Patterson, James. “Hesychastic Thought as Revealed in Byzantine, Greek and Romanian Church Frescoes: A Theory of Origin and Diffusion,” Révue des Etudes Sud-Est Européennes 16 (1978): 663-70.


1For an introduction to hesychasm in the Eastern Orthodox Church, see Krausmüller(2006), 101-126 and Alfeyev (2012), 111-179.
2For the iconography and history of the hesychastic mandorla see Patterson (1978), 663-670 and Andreopoulos  (2005).
3Dionysius the Areopagite, 1-36.
4Drpic (2008), 232.
5Galavaris (1995), fig. 224.
6Karakatsanis, ed. Treasures of Mount Athos (1997), fig. 2.62, 2.74.



Brother Kassianos, Constantine and Helena, egg tempera and gold leaf on panel, early 21st century

Brother Kassianos, Constantine and Helena

Constantine and Helena, dressed in a Byzantine imperial costume known as the loros, are shown flanking and holding the gemmed cross. The composition displayed on this icon is based on a common iconography found on Byzantine cross reliquaries and in icons going back to the tenth century, and the Athos icon finds a close parallel in an example at the Monastery of Saint Catherine on Mount Sinai.1

Helena, also known as St. Helen, was married to Constantius Chlorus, and was the mother of the Roman Emperor Constantine I (r. 306-337). According to the Inventio crucis (“Invention” or “Finding of the Cross”)2 – one of three legends surrounding the discovery of the cross – Helena was sent to Palestine in search of the holy sites by her son. As a result of her journey she is credited with the recovery of the cross in Jerusalem. It is said she encountered three crosses, but was guided by the Holy Spirit to identify that of Christ and not those of the thieves.3 Before its discovery, the location of the cross had been concealed for three centuries.4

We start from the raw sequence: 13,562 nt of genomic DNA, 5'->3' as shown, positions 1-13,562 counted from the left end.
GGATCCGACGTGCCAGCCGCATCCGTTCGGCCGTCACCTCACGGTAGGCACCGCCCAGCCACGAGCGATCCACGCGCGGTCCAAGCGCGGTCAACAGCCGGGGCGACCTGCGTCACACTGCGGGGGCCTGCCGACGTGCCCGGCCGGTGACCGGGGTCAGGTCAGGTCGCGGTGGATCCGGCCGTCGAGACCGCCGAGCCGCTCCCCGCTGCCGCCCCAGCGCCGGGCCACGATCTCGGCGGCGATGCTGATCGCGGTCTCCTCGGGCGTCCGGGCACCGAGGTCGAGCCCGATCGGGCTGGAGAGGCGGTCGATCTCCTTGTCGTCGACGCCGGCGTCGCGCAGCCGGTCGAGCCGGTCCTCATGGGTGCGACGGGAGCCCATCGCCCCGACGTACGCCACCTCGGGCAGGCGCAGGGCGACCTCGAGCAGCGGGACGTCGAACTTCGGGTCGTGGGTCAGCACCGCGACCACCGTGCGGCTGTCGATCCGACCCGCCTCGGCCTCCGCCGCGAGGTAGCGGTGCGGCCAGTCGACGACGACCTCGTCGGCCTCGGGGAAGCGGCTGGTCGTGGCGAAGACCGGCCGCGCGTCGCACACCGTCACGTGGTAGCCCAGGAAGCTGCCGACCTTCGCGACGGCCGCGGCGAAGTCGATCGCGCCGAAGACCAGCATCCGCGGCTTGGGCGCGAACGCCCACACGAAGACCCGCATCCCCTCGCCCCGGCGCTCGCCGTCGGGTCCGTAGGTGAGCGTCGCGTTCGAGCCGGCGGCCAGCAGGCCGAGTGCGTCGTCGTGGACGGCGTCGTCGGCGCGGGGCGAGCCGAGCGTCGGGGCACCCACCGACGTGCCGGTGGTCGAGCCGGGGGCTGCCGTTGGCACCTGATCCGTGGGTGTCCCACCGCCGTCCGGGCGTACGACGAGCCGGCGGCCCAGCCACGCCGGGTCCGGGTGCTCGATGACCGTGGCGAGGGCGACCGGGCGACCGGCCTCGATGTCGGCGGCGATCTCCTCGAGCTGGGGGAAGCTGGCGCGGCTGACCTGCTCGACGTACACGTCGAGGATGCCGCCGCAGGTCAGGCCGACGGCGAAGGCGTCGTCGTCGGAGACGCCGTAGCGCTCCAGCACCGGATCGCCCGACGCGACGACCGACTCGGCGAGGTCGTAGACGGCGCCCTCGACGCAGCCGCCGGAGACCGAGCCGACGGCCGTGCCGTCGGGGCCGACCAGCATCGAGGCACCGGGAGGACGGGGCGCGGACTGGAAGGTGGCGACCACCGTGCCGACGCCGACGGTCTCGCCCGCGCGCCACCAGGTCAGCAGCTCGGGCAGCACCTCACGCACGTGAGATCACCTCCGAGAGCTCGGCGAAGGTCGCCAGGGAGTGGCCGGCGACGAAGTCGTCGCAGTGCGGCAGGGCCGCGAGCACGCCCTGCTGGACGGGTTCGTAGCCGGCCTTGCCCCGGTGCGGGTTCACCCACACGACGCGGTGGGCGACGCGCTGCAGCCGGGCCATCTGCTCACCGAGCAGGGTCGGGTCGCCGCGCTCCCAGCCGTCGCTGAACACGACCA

Constantine the Great was the first Roman Emperor to accept and actively promote Christianity. In his early life he worshiped the sun god, Sol Invictus, as his father did.5 He later converted to Christianity for reasons that, to this day, are a bit ambiguous, but likely were motivated by political gain rather than spiritual reasons. With the Edict of Milan in the year 313 Constantine legalized Christianity, making Sunday the official day for worship.6 Prior to Constantine’s conversion, the cross had not been a widely used symbol for Christians; in fact it was secondary to the fish, ship, and dove. During his rule it became popularized and was dispersed in many forms such as prayer books, jewelry, coins, and clothing.7 Generally, Constantine is a celebrated figure among Christian communities. He became known as the isapostolos8 – thirteenth apostle – after his baptism on his deathbed in the 337 and according to his own plan, was buried amidst cenotaphs of the twelve apostles in the Church of the Holy Apostles in Constantinople.

September 14th marks the Exaltation of the Cross-, which is a major feast day in the Orthodox Church celebrating the joint veneration of mother and son, as well as the Discovery of the Cross. After recovering the cross, Helena brought it back to the court where the Patriarch then lifted it above the pulpit so that the crowd could see it, which proceeded to responded with “Lord have mercy.” This occasion became known as the Exaltation. The feast day provides an opportunity to celebrate the full significance of the cross, including its power and the triumph of God through it. The celebration consists of a Vespers service the night before, as well as a Matins service on the day of the feast. The monks place a cross on a tray and encircle it with sprigs of basil – the fragrant herb that grew where the cross was found. Then a procession takes place during which a hymn is chanted. The priest raises and lowers the cross in memory of its exaltation. At the end of the service, the priest disperses the basil to other monks as an offering.9

Ellyn Basky


Baert, Barbara, and Lee Preedy. Heritage of Holy Wood: The Legend of the True Cross in Text and Image. Brill Academic Publishers, 2004.

“Feast of the Universal Exaltation of the Precious and Life-Giving Cross.” Greek Orthodox Archdiocese of America.  Accessed December 11, 2016 at http://www.goarch.org/special/listen_learn_share/exaltholycross/index_html.